Now, the reason you probably came over to this review is to find out about features. There are definitely plenty of cool ones, but this collection is lacking a bit when it comes to what is available. All of these games feature definitive editions, cleaned up and featuring all extra content in one location. One of my favorite parts of classic collections is the rewind feature, and it’s sadly absent from these versions. I’ll be honest, I’m not sure why it’s only in the original versions, but not there. Save states are another incredible addition to old games, and thankfully this is available almost everywhere, except for the definitive edition of Rock N’ Roll Racing. There are other things like screen filters, but to me it doesn’t make a big difference.
I’m really glad Blizzard made sure to add the older versions of the games from NES and Genesis. While it’s something many of these collections do (and often they don’t even do anything extra), experiencing these games as they originally were is preferable. The additional features like rewind and save states work well here, and I really like the watch option, where you can let the game play itself then start playing from that point. It’s a little thing, but it’s a nice touch.
Playing the games on PC (Blizzard sent this to us for Battle.net) is not that easy, at least to a keyboard novice like myself. Many games of these stylings aren’t as simple with a keyboard, especially platformers in need of precision controls. Thankfully, the Blizzard Arcade Collection does support controllers, and I had no issues at all plugging my Astro C40 in and utilizing it with every game. The automatic visual of Xbox buttons is slightly annoying (given the C40 is a PlayStation branded controller), but there are quite a few games that do this, so I can forgive this one. The controller works fantastically, and there is a control map to see what does what, as well as remap them, another bonus feature that isn’t always provided.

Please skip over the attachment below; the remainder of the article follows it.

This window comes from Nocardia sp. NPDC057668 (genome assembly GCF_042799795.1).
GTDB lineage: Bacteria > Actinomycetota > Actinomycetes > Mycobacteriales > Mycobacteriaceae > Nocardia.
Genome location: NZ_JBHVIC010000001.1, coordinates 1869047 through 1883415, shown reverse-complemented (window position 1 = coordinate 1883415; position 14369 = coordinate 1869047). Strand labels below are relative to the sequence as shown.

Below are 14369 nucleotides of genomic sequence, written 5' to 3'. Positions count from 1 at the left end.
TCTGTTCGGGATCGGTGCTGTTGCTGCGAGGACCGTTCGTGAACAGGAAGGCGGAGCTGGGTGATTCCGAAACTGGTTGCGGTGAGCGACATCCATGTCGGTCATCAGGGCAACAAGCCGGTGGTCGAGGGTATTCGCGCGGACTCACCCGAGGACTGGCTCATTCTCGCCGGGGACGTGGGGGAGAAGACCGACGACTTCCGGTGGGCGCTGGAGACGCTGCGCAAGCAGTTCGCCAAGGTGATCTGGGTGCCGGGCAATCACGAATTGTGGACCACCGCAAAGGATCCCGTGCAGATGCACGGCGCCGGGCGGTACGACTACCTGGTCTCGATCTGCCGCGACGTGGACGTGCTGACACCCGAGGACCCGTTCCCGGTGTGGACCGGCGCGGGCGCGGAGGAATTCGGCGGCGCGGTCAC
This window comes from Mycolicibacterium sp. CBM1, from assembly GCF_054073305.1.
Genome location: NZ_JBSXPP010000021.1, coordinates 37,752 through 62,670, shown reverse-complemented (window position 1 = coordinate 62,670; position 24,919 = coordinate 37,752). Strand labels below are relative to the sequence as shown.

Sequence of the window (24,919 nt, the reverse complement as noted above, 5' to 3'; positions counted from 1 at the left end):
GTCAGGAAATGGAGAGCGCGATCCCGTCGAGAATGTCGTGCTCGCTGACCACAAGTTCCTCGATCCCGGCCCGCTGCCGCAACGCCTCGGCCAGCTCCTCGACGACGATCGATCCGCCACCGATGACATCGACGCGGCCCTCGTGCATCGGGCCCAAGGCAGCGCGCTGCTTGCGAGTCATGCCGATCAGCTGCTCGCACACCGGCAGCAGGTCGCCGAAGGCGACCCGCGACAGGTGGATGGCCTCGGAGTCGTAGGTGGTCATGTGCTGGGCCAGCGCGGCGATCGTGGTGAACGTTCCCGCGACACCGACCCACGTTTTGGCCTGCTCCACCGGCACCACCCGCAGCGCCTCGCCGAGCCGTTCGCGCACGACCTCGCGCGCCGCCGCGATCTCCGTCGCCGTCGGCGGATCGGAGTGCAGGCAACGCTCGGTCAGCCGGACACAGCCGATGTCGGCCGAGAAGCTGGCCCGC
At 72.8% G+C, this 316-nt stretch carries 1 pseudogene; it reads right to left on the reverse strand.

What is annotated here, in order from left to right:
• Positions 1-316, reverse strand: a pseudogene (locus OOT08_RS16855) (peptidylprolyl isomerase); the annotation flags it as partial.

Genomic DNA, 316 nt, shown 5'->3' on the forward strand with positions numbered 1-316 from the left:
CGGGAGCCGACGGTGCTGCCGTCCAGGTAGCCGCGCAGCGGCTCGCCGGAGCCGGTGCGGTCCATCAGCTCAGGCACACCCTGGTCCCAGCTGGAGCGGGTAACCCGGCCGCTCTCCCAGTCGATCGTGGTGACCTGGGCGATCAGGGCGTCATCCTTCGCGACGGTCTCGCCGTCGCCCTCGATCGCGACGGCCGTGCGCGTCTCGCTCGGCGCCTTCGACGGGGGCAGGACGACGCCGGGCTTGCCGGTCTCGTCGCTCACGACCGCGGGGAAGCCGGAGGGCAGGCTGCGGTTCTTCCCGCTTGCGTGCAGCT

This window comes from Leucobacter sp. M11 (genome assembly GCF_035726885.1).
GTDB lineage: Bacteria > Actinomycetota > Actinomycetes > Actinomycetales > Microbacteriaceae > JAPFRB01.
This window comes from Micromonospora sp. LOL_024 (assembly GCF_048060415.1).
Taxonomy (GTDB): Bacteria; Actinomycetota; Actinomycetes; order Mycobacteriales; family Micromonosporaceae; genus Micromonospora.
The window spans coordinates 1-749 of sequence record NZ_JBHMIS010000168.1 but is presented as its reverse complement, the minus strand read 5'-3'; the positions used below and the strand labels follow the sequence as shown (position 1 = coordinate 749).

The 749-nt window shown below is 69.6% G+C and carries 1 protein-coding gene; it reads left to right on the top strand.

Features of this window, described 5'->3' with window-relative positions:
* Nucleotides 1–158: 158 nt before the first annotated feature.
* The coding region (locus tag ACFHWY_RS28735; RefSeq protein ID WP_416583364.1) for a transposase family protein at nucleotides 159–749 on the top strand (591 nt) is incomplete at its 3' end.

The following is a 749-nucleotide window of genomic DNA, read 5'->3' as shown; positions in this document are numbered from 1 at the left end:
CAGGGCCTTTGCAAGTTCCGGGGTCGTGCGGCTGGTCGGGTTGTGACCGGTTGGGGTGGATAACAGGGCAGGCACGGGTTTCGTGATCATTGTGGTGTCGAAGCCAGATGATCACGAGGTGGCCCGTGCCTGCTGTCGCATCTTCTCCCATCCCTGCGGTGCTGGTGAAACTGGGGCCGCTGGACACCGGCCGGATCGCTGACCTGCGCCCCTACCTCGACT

The last thing I want to touch on before wrapping up is the fantastic behind the scenes area to the left of the main menu. Blizzard has compiled a bunch of stuff regarding these games, and some great images, artwork, interviews, and music for you to enjoy. There are even scans of the original box art for the games, although when they said scans of the manuals I thought we’d actually get the full booklet instead of just the front and back. The interviews contain a wealth of behind the scenes knowledge, and it’s fun to listen to these developers recount the simpler times of making video games. The music player contains original soundtracks from both The Lost Vikings and Blackthorne (no Rock N’ Roll Racing understandably), and it’s cool to hear the subtle differences that exist between console versions. This was a well thought out section, and I’m happy Blizzard put it in.
Blizzard Arcade Collection
The Blizzard Arcade Collection is a great little compilation of some lesser known Blizzard games. The additional features such as rewind and save states, when available at least, are delightful improvements, and the definitive editions work amazingly well. I’m also impressed with such a great behind the scenes section with a lot of interesting content. But most of this smorgasbord is par for the course, and I expect a little more out of Blizzard. It falls under the competent category, rather than revolutionary.